D. AIDS prevention education shall specifically teach students that:
1. engaging in homosexual activity, promiscuous sexual activity, intravenous drug use or contact with contaminated blood products is now known to be primarily responsible for contact with the AIDS virus;
2. avoiding the activities specified in paragraph 1 of this subsection is the only method of preventing the spread of the virus;
3. sexual intercourse, with or without condoms, with any person testing positive for human immunodeficiency virus (HIV) antibodies, or any other person infected with HIV, places that individual in a high risk category for developing AIDS.

E. The program of AIDS prevention education shall teach that abstinence from sexual activity is the only certain means for the prevention of the spread or contraction of the AIDS virus through sexual contact. It shall also teach that artificial means of birth control are not a certain means of preventing the spread of the AIDS virus and reliance on such methods puts a person at risk for exposure to the disease.

F. The State Department of Health and the State Department of Education shall update AIDS education curriculum material as newly discovered medical facts make it necessary.
Added by Laws 1987, c. 46, § 1, operative July 1, 1987.

The state of Oklahoma is a passive permission state which means that a letter must be sent home to the students stating that if parents do not wish for their child to participate in this class then they must sign the form and return it to the school. Otherwise, if a student does not return the signed form, they will be in the class.

Sexual education itself is not required to be taught in Oklahoma schools. However, if it is taught, there is also a law for that which was adopted in 1995 and it states:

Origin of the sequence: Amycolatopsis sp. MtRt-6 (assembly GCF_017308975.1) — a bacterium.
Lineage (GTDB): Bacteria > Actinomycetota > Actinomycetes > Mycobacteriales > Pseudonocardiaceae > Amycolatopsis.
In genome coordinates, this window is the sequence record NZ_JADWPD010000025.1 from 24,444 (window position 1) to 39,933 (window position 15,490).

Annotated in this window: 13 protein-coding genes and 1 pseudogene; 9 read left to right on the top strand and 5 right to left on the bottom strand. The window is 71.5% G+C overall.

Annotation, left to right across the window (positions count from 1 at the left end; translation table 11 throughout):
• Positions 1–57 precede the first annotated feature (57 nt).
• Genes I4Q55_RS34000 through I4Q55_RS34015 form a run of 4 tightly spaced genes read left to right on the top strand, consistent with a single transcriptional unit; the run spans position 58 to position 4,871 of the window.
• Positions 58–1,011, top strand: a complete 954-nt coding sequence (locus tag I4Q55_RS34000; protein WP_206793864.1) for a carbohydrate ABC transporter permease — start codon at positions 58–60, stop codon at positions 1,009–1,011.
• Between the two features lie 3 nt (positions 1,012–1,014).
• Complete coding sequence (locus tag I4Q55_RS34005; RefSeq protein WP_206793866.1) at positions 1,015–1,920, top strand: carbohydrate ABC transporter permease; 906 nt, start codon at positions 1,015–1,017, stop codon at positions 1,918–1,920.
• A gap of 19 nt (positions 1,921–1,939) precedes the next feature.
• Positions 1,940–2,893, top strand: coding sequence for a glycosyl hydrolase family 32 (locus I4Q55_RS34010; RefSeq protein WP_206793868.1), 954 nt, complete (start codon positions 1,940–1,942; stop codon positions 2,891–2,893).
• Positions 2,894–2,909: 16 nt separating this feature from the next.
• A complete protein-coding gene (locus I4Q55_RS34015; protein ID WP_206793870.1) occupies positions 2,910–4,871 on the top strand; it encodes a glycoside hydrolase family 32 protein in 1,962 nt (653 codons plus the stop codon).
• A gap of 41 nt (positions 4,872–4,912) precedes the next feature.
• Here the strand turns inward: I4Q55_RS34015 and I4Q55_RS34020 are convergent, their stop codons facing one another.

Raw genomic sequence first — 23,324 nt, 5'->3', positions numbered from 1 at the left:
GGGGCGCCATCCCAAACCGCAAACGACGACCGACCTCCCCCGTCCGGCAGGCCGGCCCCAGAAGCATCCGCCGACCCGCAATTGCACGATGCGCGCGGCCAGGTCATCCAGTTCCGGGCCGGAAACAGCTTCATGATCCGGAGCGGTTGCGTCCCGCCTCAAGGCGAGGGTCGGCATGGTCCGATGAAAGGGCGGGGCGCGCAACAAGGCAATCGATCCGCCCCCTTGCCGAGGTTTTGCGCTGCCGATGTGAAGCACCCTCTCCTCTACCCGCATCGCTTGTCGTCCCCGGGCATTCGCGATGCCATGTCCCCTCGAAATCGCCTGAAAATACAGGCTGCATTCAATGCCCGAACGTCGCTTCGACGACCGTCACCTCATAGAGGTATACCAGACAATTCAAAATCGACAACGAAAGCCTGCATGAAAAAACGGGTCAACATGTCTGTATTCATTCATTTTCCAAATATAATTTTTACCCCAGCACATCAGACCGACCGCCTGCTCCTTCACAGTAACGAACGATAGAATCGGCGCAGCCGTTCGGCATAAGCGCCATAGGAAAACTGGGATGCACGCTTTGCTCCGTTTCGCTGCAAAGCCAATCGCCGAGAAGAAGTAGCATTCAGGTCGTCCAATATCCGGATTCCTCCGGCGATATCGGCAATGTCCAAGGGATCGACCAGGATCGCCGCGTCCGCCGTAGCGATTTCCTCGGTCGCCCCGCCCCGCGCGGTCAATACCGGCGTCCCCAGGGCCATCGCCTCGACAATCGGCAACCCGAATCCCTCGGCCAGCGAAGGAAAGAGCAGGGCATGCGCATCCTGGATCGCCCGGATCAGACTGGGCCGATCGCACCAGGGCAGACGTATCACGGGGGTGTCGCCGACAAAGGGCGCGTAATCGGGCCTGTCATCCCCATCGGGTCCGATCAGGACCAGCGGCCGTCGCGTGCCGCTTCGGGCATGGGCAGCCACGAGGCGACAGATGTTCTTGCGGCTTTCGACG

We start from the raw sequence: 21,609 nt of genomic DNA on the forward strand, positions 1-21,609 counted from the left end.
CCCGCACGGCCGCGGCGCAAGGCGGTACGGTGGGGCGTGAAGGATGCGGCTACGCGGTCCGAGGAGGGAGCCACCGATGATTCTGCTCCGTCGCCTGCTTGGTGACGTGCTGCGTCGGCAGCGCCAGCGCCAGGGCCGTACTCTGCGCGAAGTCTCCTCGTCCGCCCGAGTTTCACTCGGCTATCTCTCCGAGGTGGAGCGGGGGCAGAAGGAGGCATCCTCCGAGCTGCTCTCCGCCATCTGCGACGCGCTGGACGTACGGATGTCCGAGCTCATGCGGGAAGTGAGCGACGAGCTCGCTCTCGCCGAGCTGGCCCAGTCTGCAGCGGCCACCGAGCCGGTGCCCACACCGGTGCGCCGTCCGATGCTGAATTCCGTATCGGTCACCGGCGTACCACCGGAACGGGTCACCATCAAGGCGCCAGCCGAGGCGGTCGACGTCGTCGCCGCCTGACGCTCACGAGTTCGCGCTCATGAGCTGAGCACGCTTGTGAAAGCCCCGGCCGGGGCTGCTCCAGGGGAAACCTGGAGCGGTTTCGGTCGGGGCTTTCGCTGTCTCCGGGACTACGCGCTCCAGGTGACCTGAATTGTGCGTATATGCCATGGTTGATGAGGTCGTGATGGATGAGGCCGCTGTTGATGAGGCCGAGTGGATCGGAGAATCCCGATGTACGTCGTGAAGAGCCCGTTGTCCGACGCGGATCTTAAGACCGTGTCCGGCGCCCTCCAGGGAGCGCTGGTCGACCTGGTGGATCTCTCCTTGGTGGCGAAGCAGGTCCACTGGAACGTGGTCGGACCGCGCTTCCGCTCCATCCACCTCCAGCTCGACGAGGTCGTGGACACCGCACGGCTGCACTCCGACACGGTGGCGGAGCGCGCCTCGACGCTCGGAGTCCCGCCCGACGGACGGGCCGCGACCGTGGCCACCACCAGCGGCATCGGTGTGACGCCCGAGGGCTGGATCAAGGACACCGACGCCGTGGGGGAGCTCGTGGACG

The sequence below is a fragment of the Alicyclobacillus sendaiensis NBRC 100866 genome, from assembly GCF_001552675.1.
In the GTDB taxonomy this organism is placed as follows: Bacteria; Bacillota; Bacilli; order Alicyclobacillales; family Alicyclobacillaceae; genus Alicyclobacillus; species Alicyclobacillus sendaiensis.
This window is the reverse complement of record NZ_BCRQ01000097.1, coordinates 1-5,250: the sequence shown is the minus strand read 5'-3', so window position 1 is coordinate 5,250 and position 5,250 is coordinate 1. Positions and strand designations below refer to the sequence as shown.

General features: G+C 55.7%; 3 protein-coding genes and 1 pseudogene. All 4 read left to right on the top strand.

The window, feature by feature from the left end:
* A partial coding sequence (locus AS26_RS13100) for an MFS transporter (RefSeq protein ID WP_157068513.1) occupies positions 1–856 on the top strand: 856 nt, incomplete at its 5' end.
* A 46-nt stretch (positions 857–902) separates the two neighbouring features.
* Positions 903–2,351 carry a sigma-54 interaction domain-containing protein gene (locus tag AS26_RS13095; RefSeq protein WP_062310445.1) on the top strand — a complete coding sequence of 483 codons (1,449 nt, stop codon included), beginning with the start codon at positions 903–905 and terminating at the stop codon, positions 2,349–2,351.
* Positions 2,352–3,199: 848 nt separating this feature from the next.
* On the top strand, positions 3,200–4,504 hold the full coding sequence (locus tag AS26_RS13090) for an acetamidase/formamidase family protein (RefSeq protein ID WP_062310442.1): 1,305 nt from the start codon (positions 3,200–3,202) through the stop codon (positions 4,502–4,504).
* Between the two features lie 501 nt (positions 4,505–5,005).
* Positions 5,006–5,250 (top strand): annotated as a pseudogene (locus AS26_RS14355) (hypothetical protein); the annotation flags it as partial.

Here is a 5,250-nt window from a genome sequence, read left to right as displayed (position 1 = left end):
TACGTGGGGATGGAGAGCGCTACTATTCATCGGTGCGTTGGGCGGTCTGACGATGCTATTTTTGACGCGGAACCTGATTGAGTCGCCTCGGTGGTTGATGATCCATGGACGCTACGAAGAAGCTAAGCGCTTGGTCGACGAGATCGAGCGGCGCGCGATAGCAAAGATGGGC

§70-11-105.1. Sex education – Approval of curriculum and materials.

A. All curriculum and materials including supplementary materials which will be used to teach or will be used for or in connection with a sex education class or program which is designed for the exclusive purpose of discussing sexual behavior or attitudes, or any test, survey or questionnaire whose primary purpose is to elicit responses on sexual behavior or attitudes shall be available through the superintendent or a designee of the school district for inspection by parents and guardians of the student who will be involved with the class, program or test, survey or questionnaire. Such curriculum, materials, classes, programs, tests, surveys or questionnaires shall have as one of its primary purposes the teaching of or informing students about the practice of abstinence. The superintendent or a designee of the school district shall provide prior written notification to the parents or guardians of the students involved of their right to inspect the curriculum and material and of their obligation to notify the school in writing if they do not want their child to participate in the class, program, test, survey or questionnaire. Each local board of education shall determine the means of providing written notification to the parents and guardian which will ensure effective notice in an efficient and appropriate manner. No student shall be required to participate in a sex education class or program which discusses sexual behavior or attitudes if a parent or guardian of the student objects in writing to such participation. If the type of program referred to in this section is a part of or is taught during a credit course, a student may be required to enroll in the course but shall not be required to receive instruction in or participate in the program if a parent or guardian objects in writing.